Here, I am more interested in how adults in teenagers’ lives can empower teens to regulate themselves. You see, if we aren’t teaching our kids how to set up boundaries from an early age, all they will learn is to follow what someone else tells them to do. Or worse, they will learn to resist and rebel against what they are told to do. Our job needs to be that we help our kids understand the value in setting healthy boundaries and the benefit they will get from doing that on their own. The way I say it to my kids is, “I want you to make choices that allow you to have the freedom to choose to do whatever you want. That includes doing things that are wrong but knowing that when you choose those things, you begin to lose your freedom. So you make the right choices and maintain the freedom you have.”
Here are some ideas for how to help your student make their own choices and boundaries.
Understand that this is a self-control goal. We all struggle with self-control in some area of our life. As students grow up, they will expose many areas in their life that need self-control. Technology use is just one of them. When we focus on the underlying problem, it is not just a battle for more technology time. So helping them see the importance of self-control is key. As they buy in, the idea that technology is a tool (not a toy) can help shape why it is important to regulate their own screen time.
Finding the right monitor or software is not the solution. I love that Amazon Kindle for kids highlights that you can set time limits and access limits for your kids. But this is really about you as the adult not being engaged and relying on the tech to do the monitoring. This is not a slam on you as a parent, it is pointing out that if we are not watching and paying attention to what our kids are doing, we will miss when something doesn’t work the way it is supposed to. We also wrongly communicate that the device is in control. This is not something I want my kids to think. I want them to have the power over their device and not be controlled by it. Starting at 8 years old, my wife and I expect our kids to set their own timer for their screen time. This puts them in charge, and if they don’t use it responsibly, then they lose the privilege of using a device.
Using technology is a privilege, not a right. Just because other kids get certain devices doesn’t mean everyone does. Just because the school lets a student have extended periods of iPod or ChromeBook use doesn’t mean that happens at my house. The use of technology is for those willing to accept the responsibility that comes along with that. This means that your teenager should be happy to let you look at their text messages, social media interactions and location tracking. The balance of this is that you, as the parent, handle this the right way. Ask yourself, “Have I created a welcoming environment where my teen knows they can approach potentially uncomfortable conversations without me “freaking out”?” If not, start creating that space now and changing the way you interact with your teen so they can learn the lessons they need to before they leave the safety of your home.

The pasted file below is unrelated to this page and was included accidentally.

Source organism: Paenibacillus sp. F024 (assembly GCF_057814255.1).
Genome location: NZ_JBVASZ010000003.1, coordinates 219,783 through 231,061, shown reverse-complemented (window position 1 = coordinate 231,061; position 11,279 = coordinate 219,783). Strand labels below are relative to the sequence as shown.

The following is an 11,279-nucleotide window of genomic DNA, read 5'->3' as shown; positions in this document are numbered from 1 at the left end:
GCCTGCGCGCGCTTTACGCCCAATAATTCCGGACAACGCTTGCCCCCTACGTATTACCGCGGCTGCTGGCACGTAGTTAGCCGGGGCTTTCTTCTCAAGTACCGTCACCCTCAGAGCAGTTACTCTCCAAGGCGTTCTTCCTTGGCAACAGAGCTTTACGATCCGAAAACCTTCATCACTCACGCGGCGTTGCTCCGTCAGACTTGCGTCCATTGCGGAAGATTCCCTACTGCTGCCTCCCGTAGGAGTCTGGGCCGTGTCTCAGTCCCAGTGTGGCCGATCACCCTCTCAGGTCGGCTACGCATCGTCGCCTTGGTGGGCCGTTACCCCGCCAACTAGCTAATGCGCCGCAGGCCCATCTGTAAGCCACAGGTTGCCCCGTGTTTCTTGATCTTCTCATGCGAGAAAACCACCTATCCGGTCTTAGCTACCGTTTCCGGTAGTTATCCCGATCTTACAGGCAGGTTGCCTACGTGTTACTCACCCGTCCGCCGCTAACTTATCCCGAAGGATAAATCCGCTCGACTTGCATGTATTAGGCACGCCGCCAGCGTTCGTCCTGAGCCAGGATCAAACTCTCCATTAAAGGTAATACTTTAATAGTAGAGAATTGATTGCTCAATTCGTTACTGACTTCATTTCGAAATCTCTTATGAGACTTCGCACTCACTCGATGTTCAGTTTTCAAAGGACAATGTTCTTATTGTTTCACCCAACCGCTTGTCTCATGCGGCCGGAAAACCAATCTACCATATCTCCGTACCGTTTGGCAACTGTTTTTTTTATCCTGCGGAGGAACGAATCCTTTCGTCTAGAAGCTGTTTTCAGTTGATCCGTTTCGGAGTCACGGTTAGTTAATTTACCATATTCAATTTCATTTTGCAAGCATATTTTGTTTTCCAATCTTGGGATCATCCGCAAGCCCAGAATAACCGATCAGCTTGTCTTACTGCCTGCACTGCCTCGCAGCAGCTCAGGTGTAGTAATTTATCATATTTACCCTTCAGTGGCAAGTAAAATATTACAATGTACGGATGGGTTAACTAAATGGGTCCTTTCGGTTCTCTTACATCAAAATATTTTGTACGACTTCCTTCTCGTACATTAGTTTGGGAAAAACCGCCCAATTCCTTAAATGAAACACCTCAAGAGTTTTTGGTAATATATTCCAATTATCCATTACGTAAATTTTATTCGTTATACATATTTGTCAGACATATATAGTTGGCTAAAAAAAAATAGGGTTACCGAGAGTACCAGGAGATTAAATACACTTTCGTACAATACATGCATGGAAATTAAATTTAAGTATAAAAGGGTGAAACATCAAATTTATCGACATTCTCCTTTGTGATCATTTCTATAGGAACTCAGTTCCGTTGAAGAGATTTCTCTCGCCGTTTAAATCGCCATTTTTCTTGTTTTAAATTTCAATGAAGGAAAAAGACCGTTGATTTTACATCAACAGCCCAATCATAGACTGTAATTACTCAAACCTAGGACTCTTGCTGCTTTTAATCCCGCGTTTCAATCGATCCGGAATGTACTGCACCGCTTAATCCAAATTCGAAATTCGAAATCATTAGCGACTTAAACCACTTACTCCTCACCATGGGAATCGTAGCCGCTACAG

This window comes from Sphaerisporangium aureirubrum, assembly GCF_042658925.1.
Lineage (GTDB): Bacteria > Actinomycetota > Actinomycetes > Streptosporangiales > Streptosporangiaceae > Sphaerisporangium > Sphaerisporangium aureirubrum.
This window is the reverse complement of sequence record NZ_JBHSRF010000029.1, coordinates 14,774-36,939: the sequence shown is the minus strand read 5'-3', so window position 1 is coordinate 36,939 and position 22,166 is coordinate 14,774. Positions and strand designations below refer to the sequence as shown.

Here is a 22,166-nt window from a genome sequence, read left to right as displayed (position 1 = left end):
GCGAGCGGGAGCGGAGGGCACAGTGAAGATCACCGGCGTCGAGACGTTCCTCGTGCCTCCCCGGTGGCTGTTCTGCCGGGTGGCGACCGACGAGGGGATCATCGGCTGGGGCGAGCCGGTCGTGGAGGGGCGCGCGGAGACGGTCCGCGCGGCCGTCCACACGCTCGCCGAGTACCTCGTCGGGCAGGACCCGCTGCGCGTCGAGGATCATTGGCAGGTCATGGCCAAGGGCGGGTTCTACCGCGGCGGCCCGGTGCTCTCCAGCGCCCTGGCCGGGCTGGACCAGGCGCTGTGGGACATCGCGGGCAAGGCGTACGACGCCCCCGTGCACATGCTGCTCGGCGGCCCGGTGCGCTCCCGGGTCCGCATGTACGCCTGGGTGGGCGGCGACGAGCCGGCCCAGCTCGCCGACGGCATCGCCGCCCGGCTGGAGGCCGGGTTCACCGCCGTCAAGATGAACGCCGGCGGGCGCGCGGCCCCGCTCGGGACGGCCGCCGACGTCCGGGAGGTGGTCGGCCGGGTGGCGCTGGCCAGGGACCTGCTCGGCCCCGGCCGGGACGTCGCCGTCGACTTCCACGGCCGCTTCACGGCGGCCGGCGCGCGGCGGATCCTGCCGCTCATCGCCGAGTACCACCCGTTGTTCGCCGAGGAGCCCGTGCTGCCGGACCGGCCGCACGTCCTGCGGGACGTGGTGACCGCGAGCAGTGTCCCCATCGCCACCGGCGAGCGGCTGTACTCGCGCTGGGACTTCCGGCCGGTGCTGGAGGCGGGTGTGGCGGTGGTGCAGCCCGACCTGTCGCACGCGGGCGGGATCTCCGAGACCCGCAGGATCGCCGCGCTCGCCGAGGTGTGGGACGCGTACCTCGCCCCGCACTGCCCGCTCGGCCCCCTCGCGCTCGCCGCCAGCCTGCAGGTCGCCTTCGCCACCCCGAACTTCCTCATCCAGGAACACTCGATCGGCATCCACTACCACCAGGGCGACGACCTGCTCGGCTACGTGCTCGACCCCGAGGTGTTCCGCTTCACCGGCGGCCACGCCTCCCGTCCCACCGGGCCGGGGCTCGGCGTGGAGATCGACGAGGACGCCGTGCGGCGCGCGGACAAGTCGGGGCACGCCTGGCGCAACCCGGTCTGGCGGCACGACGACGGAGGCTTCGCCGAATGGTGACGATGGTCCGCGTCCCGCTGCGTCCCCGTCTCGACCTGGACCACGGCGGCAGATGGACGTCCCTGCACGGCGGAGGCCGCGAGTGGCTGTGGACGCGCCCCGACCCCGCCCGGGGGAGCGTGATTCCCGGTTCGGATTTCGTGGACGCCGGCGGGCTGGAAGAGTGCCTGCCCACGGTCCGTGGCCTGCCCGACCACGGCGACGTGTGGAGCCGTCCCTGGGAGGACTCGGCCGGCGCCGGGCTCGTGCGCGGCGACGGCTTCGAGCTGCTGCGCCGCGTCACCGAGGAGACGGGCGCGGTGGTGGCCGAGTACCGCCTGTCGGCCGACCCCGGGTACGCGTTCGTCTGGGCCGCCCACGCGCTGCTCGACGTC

Finally, be okay with mistakes. Teenagers are going to make mistakes as they learn these lessons. You must be willing to work with them. Understand you are in the coaching stage. It is really too late to discipline life lessons into them, although there are sometimes consequences of actions. But instead, you are there to hear from your teen how that decision has affected what they want to do and who they want to be. Then, help them find a solution to correct things and move on. Ultimately you are helping them learn how to make decisions so they can keep making the right ones.
I hope you and your family have a Merry Christmas and that your 2018 begins with some focused and intentional ways your family can work together even better this coming year.
What else would you add here? What have you seen work in trying to help your teenager self regulate and use their technology as a tool not a distraction?
Ricky Lewis is our CEO and has been with us since the beginning. As a father of 7, he seeks to help parents and their kids Live Life Better.
I may have a Christmas movie problem…I love them all! The classics, the musicals, the cartoons, the cheesy ones, the funny ones, the Hallmark ones and everything in between. If it deals with Santa or snow, count me in! To some, these movies may feel silly, boring, or annoying. But they would be wrong, and I am about to prove to you why you (and your teenagers) need Christmas movies in your life.
Most follow the “Christmas Movie Formula” which usually includes a problem at the beginning, a love interest being introduced, a conflict that causes everything to derail before the happily ever after. I’ll admit, many Christmas movies are predictable, but I dare you to find a genre of movies that includes more hope, joy, or inspiration.